The Paradox of Missing the Boat

16 Aug

“A doughnut, please”, I had asked.

“A bagel, you mean?” the server replied.

It was the January of 1997. With a suitcase full of spices and a head full of dreams, I had just arrived at Los Angeles International Airport. Despite my long-time passion for American music and literature, there was a lot I didn’t know about America. I was “fresh off the boat”.

A decade later, I know the difference between a bagel and a doughnut. My English has a hybrid Indian-American accent, one that I consciously avoid while catching up with an old friend I had studied architecture with in India.

My early stories from America made him wonder if he had “missed the boat”. Now, not a day goes by when I don’t read about “Incredible India”. “India Rising!” “Is India Shining?” Nor does a day go by when I don’t read about America’s rapidly sliding international reputation. Listening to him today, I wonder if it’s I who “missed the boat”.

He is leaving the driving range near his large, swanky apartment in Gurgaon. Located outside Delhi, Gurgaon is one of India’s outsourcing hubs. His apartment building has a pool, and an adjoining ice-skating rink. His five-year old, is excited to start his lessons! No such amenities adjoin my small rented apartment in Berkeley, California.

He works in a multi-national architecture firm, which spews out glitzy offices and malls, to populate the townships that his wife churns out at the frenetic rate of nearly one per week! These glass towers are grossly ill suited to India’s blasting summers. Cooling them places a huge demand on the country’s already strained energy resources. So, in 2001, the Indian government created the Bureau of Energy Efficiency, and initiated a code for energy-efficient building design.

In an ironic reversal of the “outsourcing” trend, my former San Francisco employer was hired to draft the code that buildings, such as those designed by my friend, will have to meet. I felt chagrined. Was it really necessary to choose a largely American team over the indigenous, brilliant, and cheaper energy-efficiency experts? I felt chagrined. I suppose American consultants, and a code based on an American standard, were not entirely inappropriate for the new cookie-cutter Indian boxes that are no different from those crowding the urban downtowns and office parks of America.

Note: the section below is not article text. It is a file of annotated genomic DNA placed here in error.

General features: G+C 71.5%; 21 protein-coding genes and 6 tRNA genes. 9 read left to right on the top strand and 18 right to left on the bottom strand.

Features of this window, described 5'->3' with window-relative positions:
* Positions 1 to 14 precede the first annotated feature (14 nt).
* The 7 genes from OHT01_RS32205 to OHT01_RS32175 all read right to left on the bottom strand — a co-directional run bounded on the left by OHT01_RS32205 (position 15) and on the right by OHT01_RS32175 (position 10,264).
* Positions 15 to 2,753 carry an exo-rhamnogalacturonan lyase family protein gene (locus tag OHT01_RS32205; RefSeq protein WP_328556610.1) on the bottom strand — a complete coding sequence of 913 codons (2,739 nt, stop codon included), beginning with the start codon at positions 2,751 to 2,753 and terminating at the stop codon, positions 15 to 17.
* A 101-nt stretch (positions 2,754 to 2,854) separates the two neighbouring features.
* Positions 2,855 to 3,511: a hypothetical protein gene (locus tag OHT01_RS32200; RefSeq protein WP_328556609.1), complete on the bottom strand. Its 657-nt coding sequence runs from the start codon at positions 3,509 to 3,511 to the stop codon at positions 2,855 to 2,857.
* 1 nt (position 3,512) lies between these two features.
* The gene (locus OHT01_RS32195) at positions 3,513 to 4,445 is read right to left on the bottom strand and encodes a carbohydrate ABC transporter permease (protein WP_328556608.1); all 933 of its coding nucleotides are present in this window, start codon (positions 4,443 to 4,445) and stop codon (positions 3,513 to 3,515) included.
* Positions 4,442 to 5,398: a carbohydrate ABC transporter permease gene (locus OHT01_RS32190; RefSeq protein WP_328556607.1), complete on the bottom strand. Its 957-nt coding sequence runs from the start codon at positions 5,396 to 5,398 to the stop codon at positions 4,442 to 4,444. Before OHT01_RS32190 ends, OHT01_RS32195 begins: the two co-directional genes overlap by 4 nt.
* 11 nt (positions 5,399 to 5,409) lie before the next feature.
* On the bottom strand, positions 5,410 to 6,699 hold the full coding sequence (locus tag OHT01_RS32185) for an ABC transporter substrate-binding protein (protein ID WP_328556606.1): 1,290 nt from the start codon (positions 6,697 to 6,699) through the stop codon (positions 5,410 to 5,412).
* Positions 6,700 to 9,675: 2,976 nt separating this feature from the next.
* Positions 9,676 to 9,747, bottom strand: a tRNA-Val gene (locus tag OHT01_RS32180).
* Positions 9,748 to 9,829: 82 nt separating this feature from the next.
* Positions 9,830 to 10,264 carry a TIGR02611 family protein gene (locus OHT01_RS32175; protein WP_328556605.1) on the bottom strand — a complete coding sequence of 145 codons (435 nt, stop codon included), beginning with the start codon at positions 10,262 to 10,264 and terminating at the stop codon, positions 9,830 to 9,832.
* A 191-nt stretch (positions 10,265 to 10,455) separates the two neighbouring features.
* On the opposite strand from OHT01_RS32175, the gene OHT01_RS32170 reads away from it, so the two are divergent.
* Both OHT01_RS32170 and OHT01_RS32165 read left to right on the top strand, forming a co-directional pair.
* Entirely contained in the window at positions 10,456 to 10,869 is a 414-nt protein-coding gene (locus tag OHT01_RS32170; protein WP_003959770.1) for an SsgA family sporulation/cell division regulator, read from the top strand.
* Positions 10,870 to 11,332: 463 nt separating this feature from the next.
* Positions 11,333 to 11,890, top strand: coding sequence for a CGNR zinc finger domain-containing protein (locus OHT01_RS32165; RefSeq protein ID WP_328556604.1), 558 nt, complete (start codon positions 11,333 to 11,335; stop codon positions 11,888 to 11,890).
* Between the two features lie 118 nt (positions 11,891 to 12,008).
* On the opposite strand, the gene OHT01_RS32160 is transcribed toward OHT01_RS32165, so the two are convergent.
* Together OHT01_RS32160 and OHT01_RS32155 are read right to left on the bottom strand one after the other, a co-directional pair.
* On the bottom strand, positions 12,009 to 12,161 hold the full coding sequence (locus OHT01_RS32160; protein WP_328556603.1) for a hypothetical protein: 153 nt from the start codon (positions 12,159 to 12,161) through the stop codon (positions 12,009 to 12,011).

In contrast, traditional Indian architecture, is born out of a response to the local climate and materials. This minimizes the energy used for air-conditioning and transporting materials, and strengthens grassroots economy. But these transplanted energy guzzlers, which prompted the code in the first place, will mean expending more energy to transplant high-cost, high-tech materials, and equipment from the West, to meet the code. Till India has enough trained personnel and resources to fill the demand for Western style services necessitated by the code, it will have to be contracted to international firms, such as my former employer, at much higher costs – in a paradoxical move away from Gandhi’s economic model of self-reliance.

However, India didn’t need a Western-based code to wake up to high-tech, sustainable buildings. It had the capability to give the world its “greenest” building (at the time), two years before the draft code was adopted. In 2004, the Confederation of Indian Industry’s Green Business Centre in Hyderabad became the first building to achieve the highest measure of sustainability under LEED, a voluntary sustainability rating system designed in the US, and adopted worldwide.